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Title: An evaluation of brief cognitive tests for the identification of mild cognitive impairment
Author: Ozer, Seline Nezihe
ISNI:       0000 0004 5990 280X
Awarding Body: University of Leeds
Current Institution: University of Leeds
Date of Award: 2016
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Mild cognitive impairment (MCI), a term used to describe the transitional state between normal aging and established dementia, has been identified as a potentially effective time point at which to target interventions to prevent or slow the decline into dementia. An efficient way of identifying people with MCI is required as a first step in conducting large scale studies to develop and evaluate interventions targeted at this high risk population. The aim of the thesis was to investigate the effectiveness of a range of brief cognitive tests to be used for the purpose of identifying people with MCI in an efficient and accurate manner. A systematic review of the literature found that over 40 brief cognitive tests have been developed and tested to identify amnestic MCI (aMCI). However, the majority of these previous studies were conducted in secondary care settings and were at high risk of unblinding the assessment process, which may have exaggerated the diagnostic accuracy of the assessed tests. The Memory Alteration Test (M@T) and Test Your Memory test (TYM) were selected as potentially useful brief cognitive tests for aMCI and their validity was assessed within a cohort of older people recruited from the community, without prior knowledge of their cognitive status. A total of 472 older people were assessed for MCI according to the Petersen criteria using a standardised battery of neuropsychological tests. A prevalence of MCI of 16.5% was found within the assessed cohort and the M@T was found to be more accurate than the TYM at detecting aMCI, performing with a sensitivity of 85% and specificity of 84%. The ability of reaction time task derived measures to identify cognitive impairment within the cohort was also assessed. These were not as accurate at predicting cognitive status as the M@T. However, they did demonstrate some promising discriminative abilities and should be further explored as potentially useful alternatives to the traditionally used memory tests, which may be influenced by administrator bias, education level and language ability.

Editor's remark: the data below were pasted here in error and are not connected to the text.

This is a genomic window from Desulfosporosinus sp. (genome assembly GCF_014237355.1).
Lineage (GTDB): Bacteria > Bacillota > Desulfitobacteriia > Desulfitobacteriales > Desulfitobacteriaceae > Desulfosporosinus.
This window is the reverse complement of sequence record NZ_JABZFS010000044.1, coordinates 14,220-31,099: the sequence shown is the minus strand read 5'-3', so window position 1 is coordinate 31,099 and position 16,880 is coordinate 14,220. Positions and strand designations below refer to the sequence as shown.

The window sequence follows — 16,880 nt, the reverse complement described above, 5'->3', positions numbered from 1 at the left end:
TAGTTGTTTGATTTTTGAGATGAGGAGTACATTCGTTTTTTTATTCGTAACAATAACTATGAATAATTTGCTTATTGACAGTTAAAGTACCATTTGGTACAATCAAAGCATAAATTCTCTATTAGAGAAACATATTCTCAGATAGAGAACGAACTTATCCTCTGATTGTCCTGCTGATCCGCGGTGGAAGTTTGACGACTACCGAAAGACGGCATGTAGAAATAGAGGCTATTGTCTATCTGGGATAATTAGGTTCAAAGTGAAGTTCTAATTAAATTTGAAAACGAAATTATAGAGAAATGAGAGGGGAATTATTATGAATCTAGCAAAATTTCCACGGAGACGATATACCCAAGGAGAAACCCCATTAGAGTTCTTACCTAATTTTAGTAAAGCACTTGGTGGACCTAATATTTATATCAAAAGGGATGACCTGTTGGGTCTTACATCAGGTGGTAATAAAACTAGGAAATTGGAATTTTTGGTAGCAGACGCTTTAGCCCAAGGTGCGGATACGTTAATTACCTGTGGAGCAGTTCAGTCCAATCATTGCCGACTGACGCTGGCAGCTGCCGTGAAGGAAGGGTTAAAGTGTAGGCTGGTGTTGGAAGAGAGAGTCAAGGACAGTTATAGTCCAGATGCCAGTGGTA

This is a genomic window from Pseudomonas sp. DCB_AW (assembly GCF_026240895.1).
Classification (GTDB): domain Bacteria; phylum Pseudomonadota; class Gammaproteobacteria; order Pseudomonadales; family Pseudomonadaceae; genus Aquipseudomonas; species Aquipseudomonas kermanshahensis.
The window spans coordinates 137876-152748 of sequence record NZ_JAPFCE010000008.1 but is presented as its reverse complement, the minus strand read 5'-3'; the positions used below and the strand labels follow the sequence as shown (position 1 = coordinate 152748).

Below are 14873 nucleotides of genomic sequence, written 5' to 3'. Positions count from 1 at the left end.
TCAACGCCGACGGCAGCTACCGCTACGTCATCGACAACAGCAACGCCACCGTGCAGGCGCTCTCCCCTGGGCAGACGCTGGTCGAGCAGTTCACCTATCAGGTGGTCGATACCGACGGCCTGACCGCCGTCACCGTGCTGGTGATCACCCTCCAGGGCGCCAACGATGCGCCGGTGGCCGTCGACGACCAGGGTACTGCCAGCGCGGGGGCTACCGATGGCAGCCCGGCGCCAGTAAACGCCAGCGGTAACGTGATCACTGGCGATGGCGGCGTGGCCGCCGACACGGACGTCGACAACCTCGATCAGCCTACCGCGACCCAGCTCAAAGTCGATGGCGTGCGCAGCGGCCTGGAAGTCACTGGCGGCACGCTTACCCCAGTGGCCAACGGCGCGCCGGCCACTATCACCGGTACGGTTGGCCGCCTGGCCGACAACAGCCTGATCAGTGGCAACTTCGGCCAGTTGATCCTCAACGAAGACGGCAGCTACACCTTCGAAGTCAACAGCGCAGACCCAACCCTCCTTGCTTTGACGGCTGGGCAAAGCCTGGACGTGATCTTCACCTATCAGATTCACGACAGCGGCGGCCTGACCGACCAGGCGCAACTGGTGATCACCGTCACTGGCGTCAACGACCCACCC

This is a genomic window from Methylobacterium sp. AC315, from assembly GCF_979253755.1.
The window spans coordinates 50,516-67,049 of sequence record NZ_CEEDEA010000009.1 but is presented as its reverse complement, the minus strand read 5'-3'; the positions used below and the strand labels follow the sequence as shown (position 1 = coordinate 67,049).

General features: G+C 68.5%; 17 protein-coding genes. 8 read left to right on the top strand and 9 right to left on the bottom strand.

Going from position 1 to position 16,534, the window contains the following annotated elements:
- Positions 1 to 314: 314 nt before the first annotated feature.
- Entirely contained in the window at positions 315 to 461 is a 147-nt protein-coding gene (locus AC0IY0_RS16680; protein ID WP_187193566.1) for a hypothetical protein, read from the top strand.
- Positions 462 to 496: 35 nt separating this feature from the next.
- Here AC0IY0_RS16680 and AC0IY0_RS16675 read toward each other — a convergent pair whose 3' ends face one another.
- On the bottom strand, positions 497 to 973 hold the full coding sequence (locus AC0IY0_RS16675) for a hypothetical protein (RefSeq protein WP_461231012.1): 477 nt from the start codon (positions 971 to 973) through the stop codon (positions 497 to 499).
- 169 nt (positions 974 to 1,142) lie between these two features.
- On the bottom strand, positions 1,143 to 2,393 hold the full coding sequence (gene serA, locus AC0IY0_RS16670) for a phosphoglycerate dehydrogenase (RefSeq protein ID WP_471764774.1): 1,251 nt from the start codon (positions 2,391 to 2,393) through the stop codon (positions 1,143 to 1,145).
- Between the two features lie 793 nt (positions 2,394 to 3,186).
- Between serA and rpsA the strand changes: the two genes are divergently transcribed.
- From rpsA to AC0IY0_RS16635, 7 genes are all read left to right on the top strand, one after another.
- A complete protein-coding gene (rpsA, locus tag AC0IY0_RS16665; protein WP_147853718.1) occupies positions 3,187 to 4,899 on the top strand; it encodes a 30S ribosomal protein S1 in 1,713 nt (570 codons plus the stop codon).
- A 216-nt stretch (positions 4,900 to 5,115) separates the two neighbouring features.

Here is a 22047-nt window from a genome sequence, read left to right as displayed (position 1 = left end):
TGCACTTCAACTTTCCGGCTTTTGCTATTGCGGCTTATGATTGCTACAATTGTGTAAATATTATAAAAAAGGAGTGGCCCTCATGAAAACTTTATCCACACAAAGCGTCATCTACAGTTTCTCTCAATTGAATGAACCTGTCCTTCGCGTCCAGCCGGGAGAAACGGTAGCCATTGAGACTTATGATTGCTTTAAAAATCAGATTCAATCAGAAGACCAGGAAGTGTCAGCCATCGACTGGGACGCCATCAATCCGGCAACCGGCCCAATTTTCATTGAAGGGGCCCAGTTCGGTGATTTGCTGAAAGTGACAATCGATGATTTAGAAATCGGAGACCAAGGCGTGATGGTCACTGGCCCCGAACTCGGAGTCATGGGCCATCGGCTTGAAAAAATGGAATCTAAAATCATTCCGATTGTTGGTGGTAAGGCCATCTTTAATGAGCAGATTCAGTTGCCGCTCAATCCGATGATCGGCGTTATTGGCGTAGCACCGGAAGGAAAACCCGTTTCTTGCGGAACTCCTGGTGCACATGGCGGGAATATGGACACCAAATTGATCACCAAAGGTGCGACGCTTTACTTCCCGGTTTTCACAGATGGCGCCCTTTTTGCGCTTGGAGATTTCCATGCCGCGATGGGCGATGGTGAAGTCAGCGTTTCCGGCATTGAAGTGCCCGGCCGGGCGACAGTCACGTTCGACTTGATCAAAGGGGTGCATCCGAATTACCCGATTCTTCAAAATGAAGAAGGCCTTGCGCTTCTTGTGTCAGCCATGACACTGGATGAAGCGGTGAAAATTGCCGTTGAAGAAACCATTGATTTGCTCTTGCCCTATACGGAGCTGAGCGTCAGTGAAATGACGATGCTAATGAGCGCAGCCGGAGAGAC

Supervisor: Burke, Melanie ; Young, John ; McKeown, D. Sponsor: Not available
Qualification Name: Thesis (Ph.D.) Qualification Level: Doctoral
EThOS ID:  DOI: Not available